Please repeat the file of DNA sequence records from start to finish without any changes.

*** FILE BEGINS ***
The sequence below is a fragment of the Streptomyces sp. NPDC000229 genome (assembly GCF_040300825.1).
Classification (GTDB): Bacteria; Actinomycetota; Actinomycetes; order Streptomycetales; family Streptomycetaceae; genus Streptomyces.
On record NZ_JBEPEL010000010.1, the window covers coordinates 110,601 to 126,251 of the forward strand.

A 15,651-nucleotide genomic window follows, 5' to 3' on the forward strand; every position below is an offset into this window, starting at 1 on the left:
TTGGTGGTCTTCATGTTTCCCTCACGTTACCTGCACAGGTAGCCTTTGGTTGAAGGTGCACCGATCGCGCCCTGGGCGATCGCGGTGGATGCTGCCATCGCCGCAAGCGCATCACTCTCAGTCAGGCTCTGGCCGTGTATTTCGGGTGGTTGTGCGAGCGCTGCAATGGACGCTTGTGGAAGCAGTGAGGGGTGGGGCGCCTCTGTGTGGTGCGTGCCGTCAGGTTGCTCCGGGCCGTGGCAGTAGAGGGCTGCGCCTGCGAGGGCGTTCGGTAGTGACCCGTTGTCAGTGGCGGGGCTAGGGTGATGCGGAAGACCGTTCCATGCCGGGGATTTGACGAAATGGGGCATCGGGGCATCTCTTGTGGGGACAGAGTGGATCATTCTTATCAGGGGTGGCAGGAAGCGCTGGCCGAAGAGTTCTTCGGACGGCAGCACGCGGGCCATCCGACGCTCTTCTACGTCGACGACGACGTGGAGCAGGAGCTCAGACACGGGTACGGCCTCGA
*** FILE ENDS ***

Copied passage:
The sequence below is a fragment of the Streptomyces sp. NPDC000229 genome (assembly GCF_040300825.1).
Classification (GTDB): Bacteria; Actinomycetota; Actinomycetes; order Streptomycetales; family Streptomycetaceae; genus Streptomyces.
On record NZ_JBEPEL010000010.1, the window covers coordinates 110,601 to 126,251 of the forward strand.

A 15,651-nucleotide genomic window follows, 5' to 3' on the forward strand; every position below is an offset into this window, starting at 1 on the left:
TTGGTGGTCTTCATGTTTCCCTCACGTTACCTGCACAGGTAGCCTTTGGTTGAAGGTGCACCGATCGCGCCCTGGGCGATCGCGGTGGATGCTGCCATCGCCGCAAGCGCATCACTCTCAGTCAGGCTCTGGCCGTGTATTTCGGGTGGTTGTGCGAGCGCTGCAATGGACGCTTGTGGAAGCAGTGAGGGGTGGGGCGCCTCTGTGTGGTGCGTGCCGTCAGGTTGCTCCGGGCCGTGGCAGTAGAGGGCTGCGCCTGCGAGGGCGTTCGGTAGTGACCCGTTGTCAGTGGCGGGGCTAGGGTGATGCGGAAGACCGTTCCATGCCGGGGATTTGACGAAATGGGGCATCGGGGCATCTCTTGTGGGGACAGAGTGGATCATTCTTATCAGGGGTGGCAGGAAGCGCTGGCCGAAGAGTTCTTCGGACGGCAGCACGCGGGCCATCCGACGCTCTTCTACGTCGACGACGACGTGGAGCAGGAGCTCAGACACGGGTACGGCCTCGA